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Gioachino ROSSINI (1792-1868)
Amici e Rivali
Lawrence Brownlee (tenor), Michael Spyres (tenor), Tara Erraught (mezzo-soprano), Xabier Anduaga (tenor)
I Virtuosi Italiani/Corrado Rovaris
rec. 2019, Teatro Ristori, Verona, Italy
ERATO 9029526947 [79:02]

It is a golden age for lyric tenors and two of the finest are Lawrence Brownlee and Michael Spyres. Their new recording for Warner Classics and Erato, Amici e Rivali, finds them in excellent form as they face off as friends and rivals in the music of Rossini. For those who just want to bask in the splendor of their singing, little introduction is necessary. If, however, your curiosity extends beyond the aural delights, some insight into the evolution of the tenor voice in the early nineteenth century comes in handy, as well as a spreadsheet.

Few, if any, composers exploited the ranges, color and flexibility of the tenor voice more than Rossini did in the 39 operas that he wrote in a career of less than 20 years, but it was an evolutionary process. When he arrived on the scene as an aspiring young opera composer, the use of castrati to portray young lovers and heroes in opera seria, was passing, although it was still the ideal for him and many others. (The last castrato role in opera was Armando in Meyerbeer’s Il crociato in Egitto which premiered in 1824.) The trend was to substitute women, especially contraltos, in pants roles as the more dashing male leads, leaving tenors to sing the roles of fathers or rivals.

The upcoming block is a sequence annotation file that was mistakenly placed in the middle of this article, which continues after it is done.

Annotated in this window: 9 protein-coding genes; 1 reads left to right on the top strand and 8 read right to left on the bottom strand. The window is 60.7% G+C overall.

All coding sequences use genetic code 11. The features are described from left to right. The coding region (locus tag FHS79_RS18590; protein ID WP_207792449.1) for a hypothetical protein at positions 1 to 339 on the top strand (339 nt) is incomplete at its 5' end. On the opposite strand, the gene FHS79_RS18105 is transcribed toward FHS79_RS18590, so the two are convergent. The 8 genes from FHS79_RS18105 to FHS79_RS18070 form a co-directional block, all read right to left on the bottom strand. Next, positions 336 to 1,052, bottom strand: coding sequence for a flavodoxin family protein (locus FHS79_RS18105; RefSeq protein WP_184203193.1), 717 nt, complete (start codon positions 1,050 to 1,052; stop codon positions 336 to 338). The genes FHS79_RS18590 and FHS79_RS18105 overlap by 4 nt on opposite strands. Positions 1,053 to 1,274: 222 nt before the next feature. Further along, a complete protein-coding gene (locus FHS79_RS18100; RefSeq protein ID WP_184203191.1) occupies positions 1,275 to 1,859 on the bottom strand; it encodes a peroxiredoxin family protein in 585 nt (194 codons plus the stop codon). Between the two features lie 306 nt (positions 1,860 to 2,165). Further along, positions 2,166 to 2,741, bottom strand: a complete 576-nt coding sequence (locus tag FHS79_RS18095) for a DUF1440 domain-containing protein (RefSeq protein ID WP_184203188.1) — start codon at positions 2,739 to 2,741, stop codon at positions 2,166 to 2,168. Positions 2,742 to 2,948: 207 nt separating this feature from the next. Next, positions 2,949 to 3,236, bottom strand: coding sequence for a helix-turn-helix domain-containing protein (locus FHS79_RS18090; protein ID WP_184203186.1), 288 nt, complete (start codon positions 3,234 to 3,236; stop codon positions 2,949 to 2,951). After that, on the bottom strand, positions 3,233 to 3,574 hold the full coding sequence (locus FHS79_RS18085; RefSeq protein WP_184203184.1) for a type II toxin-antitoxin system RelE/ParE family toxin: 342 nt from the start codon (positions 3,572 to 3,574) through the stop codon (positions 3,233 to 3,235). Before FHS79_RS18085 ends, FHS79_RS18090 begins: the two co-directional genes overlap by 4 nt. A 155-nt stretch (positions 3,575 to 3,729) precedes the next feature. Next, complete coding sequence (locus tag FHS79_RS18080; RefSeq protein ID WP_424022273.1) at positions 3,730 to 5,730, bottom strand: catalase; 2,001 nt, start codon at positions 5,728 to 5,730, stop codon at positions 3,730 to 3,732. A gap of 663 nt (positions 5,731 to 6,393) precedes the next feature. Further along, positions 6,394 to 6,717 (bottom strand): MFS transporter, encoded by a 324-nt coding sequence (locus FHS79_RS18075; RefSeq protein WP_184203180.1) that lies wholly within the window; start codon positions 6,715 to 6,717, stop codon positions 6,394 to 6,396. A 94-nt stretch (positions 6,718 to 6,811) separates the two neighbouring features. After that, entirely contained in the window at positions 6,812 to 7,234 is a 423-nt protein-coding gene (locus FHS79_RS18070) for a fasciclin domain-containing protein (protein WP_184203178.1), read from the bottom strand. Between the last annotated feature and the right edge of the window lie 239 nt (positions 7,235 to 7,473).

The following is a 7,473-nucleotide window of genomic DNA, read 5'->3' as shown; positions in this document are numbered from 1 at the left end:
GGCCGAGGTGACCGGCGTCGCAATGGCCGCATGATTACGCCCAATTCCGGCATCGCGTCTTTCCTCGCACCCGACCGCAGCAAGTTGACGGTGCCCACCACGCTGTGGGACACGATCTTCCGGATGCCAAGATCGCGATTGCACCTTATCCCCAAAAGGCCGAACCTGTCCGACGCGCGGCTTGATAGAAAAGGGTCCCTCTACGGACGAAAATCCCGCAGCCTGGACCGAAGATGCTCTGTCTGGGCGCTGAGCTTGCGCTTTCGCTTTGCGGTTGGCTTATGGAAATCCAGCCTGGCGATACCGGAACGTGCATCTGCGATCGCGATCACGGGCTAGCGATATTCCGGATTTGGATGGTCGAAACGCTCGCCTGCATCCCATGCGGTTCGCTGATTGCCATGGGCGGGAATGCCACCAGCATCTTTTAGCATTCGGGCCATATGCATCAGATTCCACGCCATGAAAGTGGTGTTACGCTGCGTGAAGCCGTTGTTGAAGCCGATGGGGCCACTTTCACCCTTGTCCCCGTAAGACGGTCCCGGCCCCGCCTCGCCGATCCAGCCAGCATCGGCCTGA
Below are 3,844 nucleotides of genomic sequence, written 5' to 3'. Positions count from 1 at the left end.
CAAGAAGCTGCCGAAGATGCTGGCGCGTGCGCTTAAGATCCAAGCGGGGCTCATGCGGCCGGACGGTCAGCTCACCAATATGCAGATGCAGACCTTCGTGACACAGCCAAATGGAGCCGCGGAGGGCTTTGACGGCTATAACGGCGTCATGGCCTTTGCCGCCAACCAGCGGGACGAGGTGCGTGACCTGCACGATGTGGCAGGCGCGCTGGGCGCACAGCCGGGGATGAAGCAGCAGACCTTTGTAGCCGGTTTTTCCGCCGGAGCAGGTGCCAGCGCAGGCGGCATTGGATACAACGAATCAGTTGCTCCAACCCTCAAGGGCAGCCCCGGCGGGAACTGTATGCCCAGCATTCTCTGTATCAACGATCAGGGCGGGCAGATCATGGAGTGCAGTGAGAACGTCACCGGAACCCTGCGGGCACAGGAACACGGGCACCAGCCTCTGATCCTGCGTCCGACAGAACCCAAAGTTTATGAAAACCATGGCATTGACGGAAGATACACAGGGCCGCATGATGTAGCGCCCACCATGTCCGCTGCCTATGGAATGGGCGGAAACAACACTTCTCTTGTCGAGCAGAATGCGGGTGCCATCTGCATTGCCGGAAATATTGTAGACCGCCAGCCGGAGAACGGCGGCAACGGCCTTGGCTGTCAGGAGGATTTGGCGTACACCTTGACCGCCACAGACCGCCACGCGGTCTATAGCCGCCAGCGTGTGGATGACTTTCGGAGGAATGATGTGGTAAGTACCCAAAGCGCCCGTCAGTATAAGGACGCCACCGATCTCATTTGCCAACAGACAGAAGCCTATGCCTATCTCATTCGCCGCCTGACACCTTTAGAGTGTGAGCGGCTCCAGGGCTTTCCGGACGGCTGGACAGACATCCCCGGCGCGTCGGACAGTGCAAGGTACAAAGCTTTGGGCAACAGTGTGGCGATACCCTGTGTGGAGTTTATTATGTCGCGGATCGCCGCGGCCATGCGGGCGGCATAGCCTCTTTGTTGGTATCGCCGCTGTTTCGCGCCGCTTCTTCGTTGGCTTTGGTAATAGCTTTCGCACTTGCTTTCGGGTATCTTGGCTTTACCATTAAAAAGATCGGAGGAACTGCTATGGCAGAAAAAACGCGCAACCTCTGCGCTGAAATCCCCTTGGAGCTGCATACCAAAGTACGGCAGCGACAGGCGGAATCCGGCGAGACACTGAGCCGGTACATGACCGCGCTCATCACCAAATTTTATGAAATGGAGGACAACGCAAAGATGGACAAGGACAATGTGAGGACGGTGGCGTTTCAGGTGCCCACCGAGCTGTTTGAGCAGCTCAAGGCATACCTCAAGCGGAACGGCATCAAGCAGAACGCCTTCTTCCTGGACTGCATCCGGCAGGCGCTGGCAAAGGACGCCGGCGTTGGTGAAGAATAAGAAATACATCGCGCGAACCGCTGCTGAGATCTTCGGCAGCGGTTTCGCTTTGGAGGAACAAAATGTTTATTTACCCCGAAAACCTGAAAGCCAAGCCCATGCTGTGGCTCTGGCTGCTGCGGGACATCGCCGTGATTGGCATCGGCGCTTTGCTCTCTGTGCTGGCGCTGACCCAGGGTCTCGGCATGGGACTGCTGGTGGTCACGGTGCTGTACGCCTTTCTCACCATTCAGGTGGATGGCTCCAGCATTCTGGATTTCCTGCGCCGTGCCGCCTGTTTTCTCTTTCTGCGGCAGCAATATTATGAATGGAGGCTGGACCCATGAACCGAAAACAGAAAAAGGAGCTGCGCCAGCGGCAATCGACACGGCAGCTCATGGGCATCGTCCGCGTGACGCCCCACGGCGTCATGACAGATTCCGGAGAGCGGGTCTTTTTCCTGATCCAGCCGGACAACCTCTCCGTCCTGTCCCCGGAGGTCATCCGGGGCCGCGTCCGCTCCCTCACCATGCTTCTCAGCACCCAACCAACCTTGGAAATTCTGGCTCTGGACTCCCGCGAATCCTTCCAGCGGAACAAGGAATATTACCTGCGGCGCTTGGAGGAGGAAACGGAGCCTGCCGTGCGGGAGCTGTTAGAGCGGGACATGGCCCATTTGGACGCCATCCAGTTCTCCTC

Rossini followed suit at first, eschewing men as the romantic, heroic types in his operas and creating tenor roles that called for a baritone-like quality. Gradually, however, he began to write for an emerging voice type, the tenor contralino, which although comparable in range to the baritenor, sang in a higher tessitura and was required to be more brilliant and agile. The tenor contralino quickly became the romantic or heroic lead in Italian opera, gaining vocal heft and color as the era of Rossini, Bellini and Donizetti subsided and Verdi emerged on the scene.

Necessity was the mother of invention for Rossini, as he tailored his roles for the singers that were on hand. His operas, especially those composed for Naples, would feature tenors of both types who populate his operas; Armida notably has six tenor roles, although double casting required that only half that many had to be hired, one of whom did double duty as a bass. Three Italian tenors typified the different types of Rossini tenors: Giovanni Davide, Manuel García and Andrea Nozzari.

Garcia typified the baritenor, who although he straddled the baritone and tenor ranges favored the higher fach. Rossini referred to Davide as ‘tenorino’ and exploited both his wide range and brilliant top, while Nozzari was the prototypical baritenor due to his ability to invest the lowest notes of his range with a dark, dramatic color without sacrificing his top notes. This is where the spreadsheet comes into play.